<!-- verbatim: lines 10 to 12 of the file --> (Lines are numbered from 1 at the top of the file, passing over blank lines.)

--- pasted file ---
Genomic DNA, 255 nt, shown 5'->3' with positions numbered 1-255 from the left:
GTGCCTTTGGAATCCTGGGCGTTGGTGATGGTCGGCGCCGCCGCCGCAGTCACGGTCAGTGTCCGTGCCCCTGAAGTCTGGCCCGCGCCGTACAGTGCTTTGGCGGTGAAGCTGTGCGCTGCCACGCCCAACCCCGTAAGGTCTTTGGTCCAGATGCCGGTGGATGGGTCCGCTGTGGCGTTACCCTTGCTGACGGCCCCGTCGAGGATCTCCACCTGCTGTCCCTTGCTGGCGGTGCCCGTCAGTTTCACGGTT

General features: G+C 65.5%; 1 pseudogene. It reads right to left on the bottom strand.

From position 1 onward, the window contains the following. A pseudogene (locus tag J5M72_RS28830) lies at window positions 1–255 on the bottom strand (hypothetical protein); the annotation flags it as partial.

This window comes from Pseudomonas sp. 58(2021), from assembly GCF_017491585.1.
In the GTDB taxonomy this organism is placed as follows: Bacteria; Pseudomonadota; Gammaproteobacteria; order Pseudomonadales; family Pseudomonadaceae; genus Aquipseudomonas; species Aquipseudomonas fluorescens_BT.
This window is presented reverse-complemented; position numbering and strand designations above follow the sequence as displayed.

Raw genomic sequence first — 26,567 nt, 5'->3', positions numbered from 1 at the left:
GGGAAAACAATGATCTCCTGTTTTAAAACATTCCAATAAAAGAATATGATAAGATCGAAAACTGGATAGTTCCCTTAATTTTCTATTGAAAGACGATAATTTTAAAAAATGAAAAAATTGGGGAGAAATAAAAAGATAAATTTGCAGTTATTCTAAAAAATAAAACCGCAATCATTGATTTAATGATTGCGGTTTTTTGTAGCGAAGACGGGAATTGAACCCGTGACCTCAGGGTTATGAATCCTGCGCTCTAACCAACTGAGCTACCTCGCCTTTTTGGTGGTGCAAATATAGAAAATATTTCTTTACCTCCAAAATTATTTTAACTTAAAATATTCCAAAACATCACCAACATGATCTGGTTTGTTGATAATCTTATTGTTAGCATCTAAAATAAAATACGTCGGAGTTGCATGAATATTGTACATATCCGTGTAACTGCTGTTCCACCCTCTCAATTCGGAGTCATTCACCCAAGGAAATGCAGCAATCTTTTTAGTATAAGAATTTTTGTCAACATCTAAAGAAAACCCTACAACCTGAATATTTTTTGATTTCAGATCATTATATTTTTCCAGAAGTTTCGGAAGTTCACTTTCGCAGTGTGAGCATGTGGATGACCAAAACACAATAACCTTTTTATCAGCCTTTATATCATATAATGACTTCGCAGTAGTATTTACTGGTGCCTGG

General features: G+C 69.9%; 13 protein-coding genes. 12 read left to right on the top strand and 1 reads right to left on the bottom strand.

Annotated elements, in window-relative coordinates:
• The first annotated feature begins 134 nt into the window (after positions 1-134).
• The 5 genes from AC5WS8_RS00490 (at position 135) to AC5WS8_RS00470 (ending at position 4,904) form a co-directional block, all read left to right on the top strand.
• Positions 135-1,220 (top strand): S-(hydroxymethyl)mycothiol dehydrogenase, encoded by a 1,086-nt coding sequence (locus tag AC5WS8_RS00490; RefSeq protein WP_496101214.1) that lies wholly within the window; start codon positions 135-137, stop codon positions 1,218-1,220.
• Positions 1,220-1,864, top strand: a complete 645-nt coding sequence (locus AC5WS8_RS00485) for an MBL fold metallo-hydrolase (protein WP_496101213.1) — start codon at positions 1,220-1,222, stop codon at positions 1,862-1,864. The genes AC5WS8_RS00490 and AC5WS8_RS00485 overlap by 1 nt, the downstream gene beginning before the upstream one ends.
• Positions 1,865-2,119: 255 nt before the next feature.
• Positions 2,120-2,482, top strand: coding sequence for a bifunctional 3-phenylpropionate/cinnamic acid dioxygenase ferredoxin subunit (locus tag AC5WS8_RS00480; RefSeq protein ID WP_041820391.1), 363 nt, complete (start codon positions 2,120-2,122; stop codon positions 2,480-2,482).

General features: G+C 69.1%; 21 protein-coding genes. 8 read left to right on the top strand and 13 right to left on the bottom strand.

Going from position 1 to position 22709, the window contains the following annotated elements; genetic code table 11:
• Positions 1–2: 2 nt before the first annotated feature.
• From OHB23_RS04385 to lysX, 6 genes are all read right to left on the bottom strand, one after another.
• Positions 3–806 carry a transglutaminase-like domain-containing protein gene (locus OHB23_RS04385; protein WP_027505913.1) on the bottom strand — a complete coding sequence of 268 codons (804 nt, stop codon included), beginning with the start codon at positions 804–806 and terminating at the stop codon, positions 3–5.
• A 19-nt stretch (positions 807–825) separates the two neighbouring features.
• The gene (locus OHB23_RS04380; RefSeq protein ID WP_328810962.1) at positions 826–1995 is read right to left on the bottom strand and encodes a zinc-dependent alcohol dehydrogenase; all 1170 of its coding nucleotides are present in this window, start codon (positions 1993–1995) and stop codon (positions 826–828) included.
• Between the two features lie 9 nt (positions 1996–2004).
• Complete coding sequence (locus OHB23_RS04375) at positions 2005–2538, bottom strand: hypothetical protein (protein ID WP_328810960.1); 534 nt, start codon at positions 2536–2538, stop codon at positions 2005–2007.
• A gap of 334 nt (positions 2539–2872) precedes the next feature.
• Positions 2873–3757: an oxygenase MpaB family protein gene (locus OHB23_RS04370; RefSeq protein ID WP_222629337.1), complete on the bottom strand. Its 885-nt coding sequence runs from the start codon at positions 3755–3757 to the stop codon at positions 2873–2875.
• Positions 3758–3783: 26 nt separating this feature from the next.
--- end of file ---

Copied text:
General features: G+C 69.9%; 13 protein-coding genes. 12 read left to right on the top strand and 1 reads right to left on the bottom strand.

Annotated elements, in window-relative coordinates:
• The first annotated feature begins 134 nt into the window (after positions 1-134).